Need some help on RC, esp detail questions

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smilesmilesmile

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Need some help on RC, esp detail questions

Postby smilesmilesmile » Sun Aug 14, 2016 2:13 am

Hi all, so I'm having some trouble with RC, especially those that ask you about specific stuff from the text or which one is most supported by the author (or some random guy mentioned in the text). I usually finish reading each passage between 2:30 to 3 min with some marks on the structure, so I'm pretty confident on the main point/structure/attitude questions. But I consistently have trouble quickly locating information needed in solving "most supported" or "which not mentioned" or "most likely to agree" questions. I either panicked and couldn't locate exact information, or it took too much time and I ran out of time.
Does anyone have similar problems? How do you attack those questions effectively? I also need help on timing, it usually takes me 7ish minutes to finish a simple one, and very commonly 10is min for medium/harder ones. I either barely finish all questions on time (and kind of guessed the detail questions) or run out of time. I usually get anywhere from 4 to 10 (when I'm totally lost) wrong on the whole section.
Any advise would be really appreciated!

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Blueprint Mithun

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Re: Need some help on RC, esp detail questions

Postby Blueprint Mithun » Mon Aug 15, 2016 7:16 pm

smilesmilesmile wrote:Hi all, so I'm having some trouble with RC, especially those that ask you about specific stuff from the text or which one is most supported by the author (or some random guy mentioned in the text). I usually finish reading each passage between 2:30 to 3 min with some marks on the structure, so I'm pretty confident on the main point/structure/attitude questions. But I consistently have trouble quickly locating information needed in solving "most supported" or "which not mentioned" or "most likely to agree" questions. I either panicked and couldn't locate exact information, or it took too much time and I ran out of time.
Does anyone have similar problems? How do you attack those questions effectively? I also need help on timing, it usually takes me 7ish minutes to finish a simple one, and very commonly 10is min for medium/harder ones. I either barely finish all questions on time (and kind of guessed the detail questions) or run out of time. I usually get anywhere from 4 to 10 (when I'm totally lost) wrong on the whole section.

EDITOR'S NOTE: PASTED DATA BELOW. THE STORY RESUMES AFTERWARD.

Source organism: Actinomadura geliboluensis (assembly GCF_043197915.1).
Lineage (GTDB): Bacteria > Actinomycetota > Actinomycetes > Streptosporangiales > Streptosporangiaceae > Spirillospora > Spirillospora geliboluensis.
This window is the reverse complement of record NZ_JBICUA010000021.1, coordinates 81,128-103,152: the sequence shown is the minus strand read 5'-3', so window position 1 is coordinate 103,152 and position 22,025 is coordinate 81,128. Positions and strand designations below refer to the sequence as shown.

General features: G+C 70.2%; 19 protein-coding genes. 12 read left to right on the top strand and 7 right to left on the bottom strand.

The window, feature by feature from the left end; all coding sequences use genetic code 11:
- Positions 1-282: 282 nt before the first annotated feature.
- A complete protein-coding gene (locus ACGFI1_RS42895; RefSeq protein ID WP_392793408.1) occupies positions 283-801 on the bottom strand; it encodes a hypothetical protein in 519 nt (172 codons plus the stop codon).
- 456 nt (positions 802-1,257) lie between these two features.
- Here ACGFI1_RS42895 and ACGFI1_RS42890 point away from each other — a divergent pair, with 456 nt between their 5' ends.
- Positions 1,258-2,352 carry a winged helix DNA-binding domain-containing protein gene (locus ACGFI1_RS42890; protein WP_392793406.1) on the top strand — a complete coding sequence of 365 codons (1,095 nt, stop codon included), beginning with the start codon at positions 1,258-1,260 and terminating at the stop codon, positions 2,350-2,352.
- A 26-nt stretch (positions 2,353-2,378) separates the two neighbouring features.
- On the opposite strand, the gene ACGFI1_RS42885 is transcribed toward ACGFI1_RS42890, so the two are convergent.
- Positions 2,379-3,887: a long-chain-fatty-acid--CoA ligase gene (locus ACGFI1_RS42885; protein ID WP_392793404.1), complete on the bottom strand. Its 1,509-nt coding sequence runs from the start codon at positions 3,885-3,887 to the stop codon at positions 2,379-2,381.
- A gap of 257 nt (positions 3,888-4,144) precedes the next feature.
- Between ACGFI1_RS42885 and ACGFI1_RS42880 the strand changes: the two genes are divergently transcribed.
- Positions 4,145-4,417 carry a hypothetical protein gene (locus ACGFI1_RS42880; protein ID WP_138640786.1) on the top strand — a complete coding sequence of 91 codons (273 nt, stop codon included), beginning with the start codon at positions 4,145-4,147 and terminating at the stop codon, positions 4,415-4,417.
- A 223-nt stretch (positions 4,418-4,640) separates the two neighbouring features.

Any advise would be really appreciated!



So it might sound counterintuitive considering you're struggling with timing, but don't be afraid to read the passage a little slower. Focus on absorbing the important pieces of information (perspectives, author attitude, structure). It's important to be aware of each major perspective that is presented on the issue (it's always anywhere from 1 to 3). If you can break up the passage by the perspectives, what their major beliefs are, and where to find the evidence for their claims, then you've got a pretty good handle on it.

The passages are often structurally set up in a way that corresponds to the perspectives - e.g. a common structure is: introduction to the issue, perspective A followed by evidence, perspective B followed by evidence, conclusion with closing statements, perhaps indicating the author's attitude. If you can understand the structure well on your first read-through, then detail oriented questions become a lot easier, because you'll know where to look to find your answer. No one's expecting you to memorize those details, after all - that would be impossible for 99.9% of people in the allotted time.

I always like to quickly pause after finishing each paragraph, to recap what I learned from that paragraph - this helps me digest the information and slowly build a picture of the structure in my mind. It also keeps the information from ever becoming overwhelming. Also, if you ever find yourself lost, go back a few sentences and make sure you can follow what's going on. It'll do you no good to try and power through a passage if you're missing key aspects of the argument.